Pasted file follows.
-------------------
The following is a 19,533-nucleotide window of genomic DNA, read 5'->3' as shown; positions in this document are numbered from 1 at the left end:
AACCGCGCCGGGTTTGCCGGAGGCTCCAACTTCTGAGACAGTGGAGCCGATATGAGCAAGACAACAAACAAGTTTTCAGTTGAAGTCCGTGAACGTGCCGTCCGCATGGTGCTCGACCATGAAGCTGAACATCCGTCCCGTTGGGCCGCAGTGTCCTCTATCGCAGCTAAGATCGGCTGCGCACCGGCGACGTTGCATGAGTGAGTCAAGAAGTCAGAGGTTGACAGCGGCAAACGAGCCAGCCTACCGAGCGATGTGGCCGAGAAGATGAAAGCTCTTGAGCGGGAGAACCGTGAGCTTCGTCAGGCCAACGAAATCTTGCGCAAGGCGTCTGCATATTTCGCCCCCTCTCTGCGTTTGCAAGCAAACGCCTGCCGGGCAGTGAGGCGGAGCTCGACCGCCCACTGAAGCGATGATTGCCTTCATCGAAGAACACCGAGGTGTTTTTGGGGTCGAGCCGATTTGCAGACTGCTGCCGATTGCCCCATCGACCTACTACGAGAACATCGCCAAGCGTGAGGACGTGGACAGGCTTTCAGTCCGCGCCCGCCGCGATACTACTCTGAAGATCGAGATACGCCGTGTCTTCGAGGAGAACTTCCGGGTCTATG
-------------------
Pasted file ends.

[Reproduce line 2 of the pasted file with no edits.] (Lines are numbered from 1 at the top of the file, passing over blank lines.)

AACCGCGCCGGGTTTGCCGGAGGCTCCAACTTCTGAGACAGTGGAGCCGATATGAGCAAGACAACAAACAAGTTTTCAGTTGAAGTCCGTGAACGTGCCGTCCGCATGGTGCTCGACCATGAAGCTGAACATCCGTCCCGTTGGGCCGCAGTGTCCTCTATCGCAGCTAAGATCGGCTGCGCACCGGCGACGTTGCATGAGTGAGTCAAGAAGTCAGAGGTTGACAGCGGCAAACGAGCCAGCCTACCGAGCGATGTGGCCGAGAAGATGAAAGCTCTTGAGCGGGAGAACCGTGAGCTTCGTCAGGCCAACGAAATCTTGCGCAAGGCGTCTGCATATTTCGCCCCCTCTCTGCGTTTGCAAGCAAACGCCTGCCGGGCAGTGAGGCGGAGCTCGACCGCCCACTGAAGCGATGATTGCCTTCATCGAAGAACACCGAGGTGTTTTTGGGGTCGAGCCGATTTGCAGACTGCTGCCGATTGCCCCATCGACCTACTACGAGAACATCGCCAAGCGTGAGGACGTGGACAGGCTTTCAGTCCGCGCCCGCCGCGATACTACTCTGAAGATCGAGATACGCCGTGTCTTCGAGGAGAACTTCCGGGTCTATG